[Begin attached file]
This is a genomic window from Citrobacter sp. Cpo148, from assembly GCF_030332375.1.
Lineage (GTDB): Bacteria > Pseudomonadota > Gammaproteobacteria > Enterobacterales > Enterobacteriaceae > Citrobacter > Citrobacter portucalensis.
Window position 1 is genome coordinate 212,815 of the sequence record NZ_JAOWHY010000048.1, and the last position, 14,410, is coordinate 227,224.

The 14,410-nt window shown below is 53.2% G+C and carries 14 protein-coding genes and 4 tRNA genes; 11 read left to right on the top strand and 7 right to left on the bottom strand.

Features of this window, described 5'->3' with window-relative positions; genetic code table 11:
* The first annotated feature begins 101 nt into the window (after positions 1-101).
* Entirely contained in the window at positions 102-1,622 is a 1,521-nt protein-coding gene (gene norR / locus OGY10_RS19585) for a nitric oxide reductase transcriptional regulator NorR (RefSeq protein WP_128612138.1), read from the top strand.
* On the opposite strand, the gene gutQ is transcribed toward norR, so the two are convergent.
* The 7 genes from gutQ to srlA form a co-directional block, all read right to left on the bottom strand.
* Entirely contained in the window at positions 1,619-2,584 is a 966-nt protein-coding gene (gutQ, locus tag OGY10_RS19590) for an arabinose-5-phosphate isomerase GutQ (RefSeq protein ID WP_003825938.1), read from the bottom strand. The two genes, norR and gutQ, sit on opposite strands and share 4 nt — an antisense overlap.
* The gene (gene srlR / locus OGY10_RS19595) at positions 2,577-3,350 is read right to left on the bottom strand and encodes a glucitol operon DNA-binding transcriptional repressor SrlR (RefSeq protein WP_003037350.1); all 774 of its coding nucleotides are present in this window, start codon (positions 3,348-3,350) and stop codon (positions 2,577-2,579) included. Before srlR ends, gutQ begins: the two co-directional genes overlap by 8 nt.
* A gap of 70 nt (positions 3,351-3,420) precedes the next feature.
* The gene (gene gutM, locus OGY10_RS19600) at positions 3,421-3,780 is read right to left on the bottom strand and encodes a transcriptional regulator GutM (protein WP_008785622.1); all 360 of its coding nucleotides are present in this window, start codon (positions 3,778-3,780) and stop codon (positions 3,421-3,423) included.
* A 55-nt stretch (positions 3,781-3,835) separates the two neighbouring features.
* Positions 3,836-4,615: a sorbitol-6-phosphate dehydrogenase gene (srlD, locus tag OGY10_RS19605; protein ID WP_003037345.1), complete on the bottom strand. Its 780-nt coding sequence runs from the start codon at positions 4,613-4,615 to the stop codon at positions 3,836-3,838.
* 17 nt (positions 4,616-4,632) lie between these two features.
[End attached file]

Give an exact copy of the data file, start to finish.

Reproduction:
This is a genomic window from Citrobacter sp. Cpo148, from assembly GCF_030332375.1.
Lineage (GTDB): Bacteria > Pseudomonadota > Gammaproteobacteria > Enterobacterales > Enterobacteriaceae > Citrobacter > Citrobacter portucalensis.
Window position 1 is genome coordinate 212,815 of the sequence record NZ_JAOWHY010000048.1, and the last position, 14,410, is coordinate 227,224.

The 14,410-nt window shown below is 53.2% G+C and carries 14 protein-coding genes and 4 tRNA genes; 11 read left to right on the top strand and 7 right to left on the bottom strand.

Features of this window, described 5'->3' with window-relative positions; genetic code table 11:
* The first annotated feature begins 101 nt into the window (after positions 1-101).
* Entirely contained in the window at positions 102-1,622 is a 1,521-nt protein-coding gene (gene norR / locus OGY10_RS19585) for a nitric oxide reductase transcriptional regulator NorR (RefSeq protein WP_128612138.1), read from the top strand.
* On the opposite strand, the gene gutQ is transcribed toward norR, so the two are convergent.
* The 7 genes from gutQ to srlA form a co-directional block, all read right to left on the bottom strand.
* Entirely contained in the window at positions 1,619-2,584 is a 966-nt protein-coding gene (gutQ, locus tag OGY10_RS19590) for an arabinose-5-phosphate isomerase GutQ (RefSeq protein ID WP_003825938.1), read from the bottom strand. The two genes, norR and gutQ, sit on opposite strands and share 4 nt — an antisense overlap.
* The gene (gene srlR / locus OGY10_RS19595) at positions 2,577-3,350 is read right to left on the bottom strand and encodes a glucitol operon DNA-binding transcriptional repressor SrlR (RefSeq protein WP_003037350.1); all 774 of its coding nucleotides are present in this window, start codon (positions 3,348-3,350) and stop codon (positions 2,577-2,579) included. Before srlR ends, gutQ begins: the two co-directional genes overlap by 8 nt.
* A gap of 70 nt (positions 3,351-3,420) precedes the next feature.
* The gene (gene gutM, locus OGY10_RS19600) at positions 3,421-3,780 is read right to left on the bottom strand and encodes a transcriptional regulator GutM (protein WP_008785622.1); all 360 of its coding nucleotides are present in this window, start codon (positions 3,778-3,780) and stop codon (positions 3,421-3,423) included.
* A 55-nt stretch (positions 3,781-3,835) separates the two neighbouring features.
* Positions 3,836-4,615: a sorbitol-6-phosphate dehydrogenase gene (srlD, locus tag OGY10_RS19605; protein ID WP_003037345.1), complete on the bottom strand. Its 780-nt coding sequence runs from the start codon at positions 4,613-4,615 to the stop codon at positions 3,836-3,838.
* 17 nt (positions 4,616-4,632) lie between these two features.